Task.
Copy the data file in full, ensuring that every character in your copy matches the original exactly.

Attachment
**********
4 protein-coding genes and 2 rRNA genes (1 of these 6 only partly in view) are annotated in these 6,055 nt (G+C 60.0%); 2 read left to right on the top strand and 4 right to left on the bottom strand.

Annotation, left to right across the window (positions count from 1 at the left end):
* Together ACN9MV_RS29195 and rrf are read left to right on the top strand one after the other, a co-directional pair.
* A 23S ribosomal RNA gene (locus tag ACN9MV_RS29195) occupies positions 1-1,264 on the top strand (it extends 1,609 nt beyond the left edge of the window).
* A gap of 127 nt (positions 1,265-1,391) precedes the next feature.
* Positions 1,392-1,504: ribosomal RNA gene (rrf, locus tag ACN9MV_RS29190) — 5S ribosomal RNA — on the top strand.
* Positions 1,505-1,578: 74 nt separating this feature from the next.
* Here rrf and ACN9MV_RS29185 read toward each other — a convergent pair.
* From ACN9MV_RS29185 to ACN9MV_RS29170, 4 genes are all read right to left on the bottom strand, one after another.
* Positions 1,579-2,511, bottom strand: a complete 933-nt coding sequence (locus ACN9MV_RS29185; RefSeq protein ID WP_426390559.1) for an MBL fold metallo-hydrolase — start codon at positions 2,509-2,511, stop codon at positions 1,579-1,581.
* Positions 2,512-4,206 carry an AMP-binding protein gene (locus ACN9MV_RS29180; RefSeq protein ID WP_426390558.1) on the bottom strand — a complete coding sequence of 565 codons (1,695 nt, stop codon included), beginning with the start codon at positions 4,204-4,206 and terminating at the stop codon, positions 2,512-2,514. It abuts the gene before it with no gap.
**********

4 protein-coding genes and 2 rRNA genes (1 of these 6 only partly in view) are annotated in these 6,055 nt (G+C 60.0%); 2 read left to right on the top strand and 4 right to left on the bottom strand.

Annotation, left to right across the window (positions count from 1 at the left end):
* Together ACN9MV_RS29195 and rrf are read left to right on the top strand one after the other, a co-directional pair.
* A 23S ribosomal RNA gene (locus tag ACN9MV_RS29195) occupies positions 1-1,264 on the top strand (it extends 1,609 nt beyond the left edge of the window).
* A gap of 127 nt (positions 1,265-1,391) precedes the next feature.
* Positions 1,392-1,504: ribosomal RNA gene (rrf, locus tag ACN9MV_RS29190) — 5S ribosomal RNA — on the top strand.
* Positions 1,505-1,578: 74 nt separating this feature from the next.
* Here rrf and ACN9MV_RS29185 read toward each other — a convergent pair.
* From ACN9MV_RS29185 to ACN9MV_RS29170, 4 genes are all read right to left on the bottom strand, one after another.
* Positions 1,579-2,511, bottom strand: a complete 933-nt coding sequence (locus ACN9MV_RS29185; RefSeq protein ID WP_426390559.1) for an MBL fold metallo-hydrolase — start codon at positions 2,509-2,511, stop codon at positions 1,579-1,581.
* Positions 2,512-4,206 carry an AMP-binding protein gene (locus ACN9MV_RS29180; RefSeq protein ID WP_426390558.1) on the bottom strand — a complete coding sequence of 565 codons (1,695 nt, stop codon included), beginning with the start codon at positions 4,204-4,206 and terminating at the stop codon, positions 2,512-2,514. It abuts the gene before it with no gap.